Chris Brinlee Jr.’s Instagram feed will make you drool. The adventure photographer and Outside contributor spends most of his year on the road—camping in Baja, skiing powder in the Italian Alps, and climbing steep ice in the Canadian Rockies. In fact, since relocating to Lyons, Colorado, from Los Angeles a year ago, he's spent less than two months total at home. We asked him to talk us through the most important items in his camera bag, whether he’s trekking in Nepal or on a boat off the coast of Australia. Here are his picks, in his own words.
Nikon D750 Camera ($2,300)
While a lot of photographers have switched over to the lightweight and nimble Sony mirrorless platforms, I still trust a full-sized DSLR as my primary workhorse. The D750 is full frame, has fantastic dynamic range and low-light performance, shoots 6.5-frames-per-second (quick enough for short spurts of action), and can write to dual cards. It’s also proven itself in less-than-ideal weather conditions.
GoPro Hero5 Camera ($400)
The Hero5 is the best action camera on the market. I like the accurate voice control, waterproofing without a housing, and the ability to shoot RAW photos. I use it for capturing unique perspectives during moments when shooting with a DSLR just isn’t possible.
Peak Design Capture Pro Camera Holder ($80)
If you’ve ever hiked with a camera dangling from your neck, bouncing against your ribcage, you know how uncomfortable it can be. The Capture Pro clip solves the problem by securing the camera to your backpack strap where it’s accessible and comfortable and can't bounce around.
Google Pixel XL Phone ($650)
For my mobile needs, I use a Google Pixel XL phone on Project Fi—a Google product that seamlessly connects multiple networks so you always have service when traveling— and the Snapseed app to edit photos on-the-go.
LaCie Rugged Mini USB 3.0 2TB Hard Drive ($190)
Big digital files from the Nikon camera require lots of storage. I keep a dedicated backup system at home, but while traveling, I rely on two identical 2TB LaCie Rugged Mini USB 3.0 portable, external hard drives. They are relatively light and compact—yet drop and rain resistant. I always back up files to both, and then have a trusted partner carry one whenever possible.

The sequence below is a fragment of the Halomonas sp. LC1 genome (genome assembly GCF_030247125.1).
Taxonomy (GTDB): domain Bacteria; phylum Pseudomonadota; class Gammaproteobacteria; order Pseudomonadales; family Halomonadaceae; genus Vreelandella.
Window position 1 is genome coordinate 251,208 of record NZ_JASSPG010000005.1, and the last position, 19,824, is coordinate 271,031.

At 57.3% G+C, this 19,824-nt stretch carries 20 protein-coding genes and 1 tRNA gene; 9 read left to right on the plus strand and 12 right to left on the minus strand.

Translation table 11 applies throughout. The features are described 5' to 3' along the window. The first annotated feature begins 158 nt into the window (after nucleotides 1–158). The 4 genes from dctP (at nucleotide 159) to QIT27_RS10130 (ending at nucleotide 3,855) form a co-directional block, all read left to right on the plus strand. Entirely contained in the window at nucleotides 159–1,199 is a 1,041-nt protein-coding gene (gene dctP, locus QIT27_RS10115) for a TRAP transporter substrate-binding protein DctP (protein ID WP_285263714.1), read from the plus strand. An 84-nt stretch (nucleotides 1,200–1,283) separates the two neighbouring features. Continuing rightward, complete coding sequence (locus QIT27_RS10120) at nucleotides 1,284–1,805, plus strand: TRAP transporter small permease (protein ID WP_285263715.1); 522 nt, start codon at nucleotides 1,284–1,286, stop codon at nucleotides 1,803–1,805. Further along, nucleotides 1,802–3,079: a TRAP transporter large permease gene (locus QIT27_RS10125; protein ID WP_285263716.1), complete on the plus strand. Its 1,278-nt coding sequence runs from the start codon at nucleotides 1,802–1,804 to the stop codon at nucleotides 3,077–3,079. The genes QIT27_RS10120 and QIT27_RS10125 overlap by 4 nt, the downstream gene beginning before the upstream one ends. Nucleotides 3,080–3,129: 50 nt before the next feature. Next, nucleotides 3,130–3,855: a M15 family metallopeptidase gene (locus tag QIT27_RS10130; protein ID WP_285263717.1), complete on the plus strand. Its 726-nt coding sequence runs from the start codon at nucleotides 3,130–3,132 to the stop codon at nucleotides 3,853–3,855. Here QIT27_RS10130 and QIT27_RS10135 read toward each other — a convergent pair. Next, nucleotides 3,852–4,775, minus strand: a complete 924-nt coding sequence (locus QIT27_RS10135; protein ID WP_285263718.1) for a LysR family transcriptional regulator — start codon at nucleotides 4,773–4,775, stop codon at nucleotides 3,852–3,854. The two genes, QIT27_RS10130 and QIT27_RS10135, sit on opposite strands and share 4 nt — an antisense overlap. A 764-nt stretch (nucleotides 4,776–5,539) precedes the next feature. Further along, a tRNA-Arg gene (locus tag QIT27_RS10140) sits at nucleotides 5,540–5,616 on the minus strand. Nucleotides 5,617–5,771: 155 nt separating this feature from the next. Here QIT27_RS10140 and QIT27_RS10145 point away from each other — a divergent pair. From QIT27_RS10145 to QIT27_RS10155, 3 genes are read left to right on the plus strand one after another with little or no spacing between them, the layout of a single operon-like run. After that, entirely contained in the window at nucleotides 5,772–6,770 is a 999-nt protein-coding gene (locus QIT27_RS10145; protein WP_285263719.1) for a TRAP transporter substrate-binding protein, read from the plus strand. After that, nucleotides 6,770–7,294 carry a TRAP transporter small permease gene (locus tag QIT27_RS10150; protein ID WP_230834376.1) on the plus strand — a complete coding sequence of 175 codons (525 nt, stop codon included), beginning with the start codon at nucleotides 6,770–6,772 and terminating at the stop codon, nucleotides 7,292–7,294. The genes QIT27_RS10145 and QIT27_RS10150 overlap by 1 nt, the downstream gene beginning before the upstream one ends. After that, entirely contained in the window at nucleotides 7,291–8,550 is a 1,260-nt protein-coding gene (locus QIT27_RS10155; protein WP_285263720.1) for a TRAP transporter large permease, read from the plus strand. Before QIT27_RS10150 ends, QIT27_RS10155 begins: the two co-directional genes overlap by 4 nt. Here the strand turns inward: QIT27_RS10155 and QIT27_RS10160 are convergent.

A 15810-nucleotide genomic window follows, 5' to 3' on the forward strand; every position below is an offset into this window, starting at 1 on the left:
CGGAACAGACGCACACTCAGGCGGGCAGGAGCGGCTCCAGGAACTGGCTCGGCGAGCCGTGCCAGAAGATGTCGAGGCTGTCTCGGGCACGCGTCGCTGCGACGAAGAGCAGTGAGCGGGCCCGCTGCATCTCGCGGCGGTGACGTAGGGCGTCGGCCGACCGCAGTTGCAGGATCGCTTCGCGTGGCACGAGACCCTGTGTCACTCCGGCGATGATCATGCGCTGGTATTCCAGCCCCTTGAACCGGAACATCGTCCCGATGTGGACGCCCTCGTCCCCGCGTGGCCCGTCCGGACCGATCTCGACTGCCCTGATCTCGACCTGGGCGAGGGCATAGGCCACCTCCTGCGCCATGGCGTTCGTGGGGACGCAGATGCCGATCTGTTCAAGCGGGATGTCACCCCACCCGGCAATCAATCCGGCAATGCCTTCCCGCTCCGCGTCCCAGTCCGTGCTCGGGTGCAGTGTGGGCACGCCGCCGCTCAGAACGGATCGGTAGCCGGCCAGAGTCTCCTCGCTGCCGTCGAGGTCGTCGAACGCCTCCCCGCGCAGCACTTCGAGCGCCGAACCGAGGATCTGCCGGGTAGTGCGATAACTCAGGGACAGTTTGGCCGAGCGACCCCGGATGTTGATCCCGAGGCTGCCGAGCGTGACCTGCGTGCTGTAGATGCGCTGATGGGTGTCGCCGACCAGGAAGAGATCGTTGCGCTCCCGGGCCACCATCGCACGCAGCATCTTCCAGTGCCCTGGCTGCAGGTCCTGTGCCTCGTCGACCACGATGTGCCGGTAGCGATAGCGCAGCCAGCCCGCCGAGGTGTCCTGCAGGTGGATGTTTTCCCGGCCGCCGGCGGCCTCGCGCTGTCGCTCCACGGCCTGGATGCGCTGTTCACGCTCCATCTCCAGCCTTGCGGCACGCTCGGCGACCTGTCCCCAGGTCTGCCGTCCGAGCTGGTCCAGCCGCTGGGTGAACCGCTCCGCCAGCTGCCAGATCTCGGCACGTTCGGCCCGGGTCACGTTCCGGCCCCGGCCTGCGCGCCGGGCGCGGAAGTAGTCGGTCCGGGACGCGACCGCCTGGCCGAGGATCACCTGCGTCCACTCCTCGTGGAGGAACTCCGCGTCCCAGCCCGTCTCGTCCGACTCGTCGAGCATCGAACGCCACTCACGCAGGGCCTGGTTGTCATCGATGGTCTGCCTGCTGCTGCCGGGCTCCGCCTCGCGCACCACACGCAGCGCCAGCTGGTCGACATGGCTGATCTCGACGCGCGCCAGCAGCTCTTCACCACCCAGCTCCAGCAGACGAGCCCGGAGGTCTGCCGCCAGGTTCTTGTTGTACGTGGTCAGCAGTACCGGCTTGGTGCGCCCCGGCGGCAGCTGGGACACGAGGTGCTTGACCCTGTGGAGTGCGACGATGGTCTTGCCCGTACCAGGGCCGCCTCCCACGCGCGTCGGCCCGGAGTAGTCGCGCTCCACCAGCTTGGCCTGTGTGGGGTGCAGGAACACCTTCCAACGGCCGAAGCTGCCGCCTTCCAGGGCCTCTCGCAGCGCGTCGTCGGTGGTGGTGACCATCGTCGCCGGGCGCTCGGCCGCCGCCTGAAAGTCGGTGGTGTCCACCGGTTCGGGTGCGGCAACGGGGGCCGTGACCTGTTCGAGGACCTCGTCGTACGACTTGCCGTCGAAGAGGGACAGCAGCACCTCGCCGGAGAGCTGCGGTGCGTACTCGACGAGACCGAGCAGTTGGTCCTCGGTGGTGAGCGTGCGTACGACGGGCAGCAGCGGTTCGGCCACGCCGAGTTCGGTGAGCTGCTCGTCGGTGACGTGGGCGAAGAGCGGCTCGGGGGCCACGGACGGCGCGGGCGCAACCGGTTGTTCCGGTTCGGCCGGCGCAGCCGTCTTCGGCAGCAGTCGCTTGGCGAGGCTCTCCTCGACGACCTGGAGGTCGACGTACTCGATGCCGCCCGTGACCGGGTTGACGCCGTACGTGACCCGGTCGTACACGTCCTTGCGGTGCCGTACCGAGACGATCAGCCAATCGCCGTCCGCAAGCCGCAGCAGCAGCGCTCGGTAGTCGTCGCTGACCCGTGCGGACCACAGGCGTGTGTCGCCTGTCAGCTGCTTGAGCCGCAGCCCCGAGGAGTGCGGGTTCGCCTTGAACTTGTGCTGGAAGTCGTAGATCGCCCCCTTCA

Goal Zero Venture 70 Battery ($150)
The Venture 70 provides enough power to charge my Pixel XL, GoPro, headlamp, and 66 Audio BTS Pro Bluetooth Headphones. At one pound, it's a bit bulky and heavy, but I like that it's waterproof and dustproof.
Cotopaxi Tikal Active Jacket ($150)
I always keep the lightweight, water-resistant Tikal shell at the bottom of my pack in case the weather turns sour. I like the four-way-stretch fabric, with allows for unrestricted movement, and perforated underarm panels that dump unwanted heat.
LifeStraw Go Filter ($45)
I’m often photographing in the backcountry, or while traveling abroad, so being able to filter water from just about any source is invaluable. This filter lasts for up to 26 gallons, and since it integrates into its own bottle, I never have to buy plastic water bottles.
Hyperlite Mountain Gear Stuff Sacks (From $15)
Because I travel so much, keeping my gear sorted is crucial. These ultralight stuff sacks provide extra organization and weatherproofing for my small electronics.
Joby GorillaPod SLR Tripod ($50)
I don’t use tripods enough to carry a full-size model all of the time. But I do carry the Joby GorillaPod, which is small and light.
Petzl Reactik+ Headlamp ($110)
The Petzl Reactik+ is a USB-rechargeable, 300-lumen headlamp that allows me to control the brightness from an app on my phone. I also like that it has great battery life and can be charged on-the-go.